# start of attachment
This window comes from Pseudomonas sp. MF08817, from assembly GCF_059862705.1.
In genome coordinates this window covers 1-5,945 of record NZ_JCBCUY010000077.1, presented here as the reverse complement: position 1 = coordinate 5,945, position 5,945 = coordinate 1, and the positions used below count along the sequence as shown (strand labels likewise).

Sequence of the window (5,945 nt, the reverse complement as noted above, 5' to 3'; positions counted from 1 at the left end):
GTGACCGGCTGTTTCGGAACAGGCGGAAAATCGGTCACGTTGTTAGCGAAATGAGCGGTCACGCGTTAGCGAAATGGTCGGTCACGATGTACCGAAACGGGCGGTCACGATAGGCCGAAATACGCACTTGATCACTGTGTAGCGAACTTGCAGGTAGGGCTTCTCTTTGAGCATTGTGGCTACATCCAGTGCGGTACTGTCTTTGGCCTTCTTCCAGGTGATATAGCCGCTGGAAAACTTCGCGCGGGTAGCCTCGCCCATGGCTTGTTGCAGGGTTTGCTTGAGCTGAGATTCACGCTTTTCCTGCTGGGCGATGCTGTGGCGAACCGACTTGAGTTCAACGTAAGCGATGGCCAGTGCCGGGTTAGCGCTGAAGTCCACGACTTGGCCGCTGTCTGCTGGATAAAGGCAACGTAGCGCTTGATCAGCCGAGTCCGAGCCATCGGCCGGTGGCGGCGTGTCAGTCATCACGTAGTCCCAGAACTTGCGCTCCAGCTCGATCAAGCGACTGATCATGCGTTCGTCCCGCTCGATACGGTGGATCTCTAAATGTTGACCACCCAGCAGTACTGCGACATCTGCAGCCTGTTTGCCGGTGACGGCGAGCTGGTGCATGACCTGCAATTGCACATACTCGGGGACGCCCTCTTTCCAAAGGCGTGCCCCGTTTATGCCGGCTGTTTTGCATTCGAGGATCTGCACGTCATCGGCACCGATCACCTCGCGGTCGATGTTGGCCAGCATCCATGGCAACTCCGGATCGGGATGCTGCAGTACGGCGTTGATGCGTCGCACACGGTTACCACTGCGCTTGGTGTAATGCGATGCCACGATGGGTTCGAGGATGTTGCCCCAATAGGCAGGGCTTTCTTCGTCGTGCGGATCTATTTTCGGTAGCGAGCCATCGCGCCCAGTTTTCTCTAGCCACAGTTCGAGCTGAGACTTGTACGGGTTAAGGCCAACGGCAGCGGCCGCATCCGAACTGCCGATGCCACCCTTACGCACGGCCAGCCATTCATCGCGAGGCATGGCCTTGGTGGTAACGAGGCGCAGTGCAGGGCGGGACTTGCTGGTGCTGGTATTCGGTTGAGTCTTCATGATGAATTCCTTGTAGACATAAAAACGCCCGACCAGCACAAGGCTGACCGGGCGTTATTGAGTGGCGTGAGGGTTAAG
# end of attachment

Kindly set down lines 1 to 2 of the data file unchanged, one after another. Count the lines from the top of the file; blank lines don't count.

This window comes from Pseudomonas sp. MF08817, from assembly GCF_059862705.1.
In genome coordinates this window covers 1-5,945 of record NZ_JCBCUY010000077.1, presented here as the reverse complement: position 1 = coordinate 5,945, position 5,945 = coordinate 1, and the positions used below count along the sequence as shown (strand labels likewise).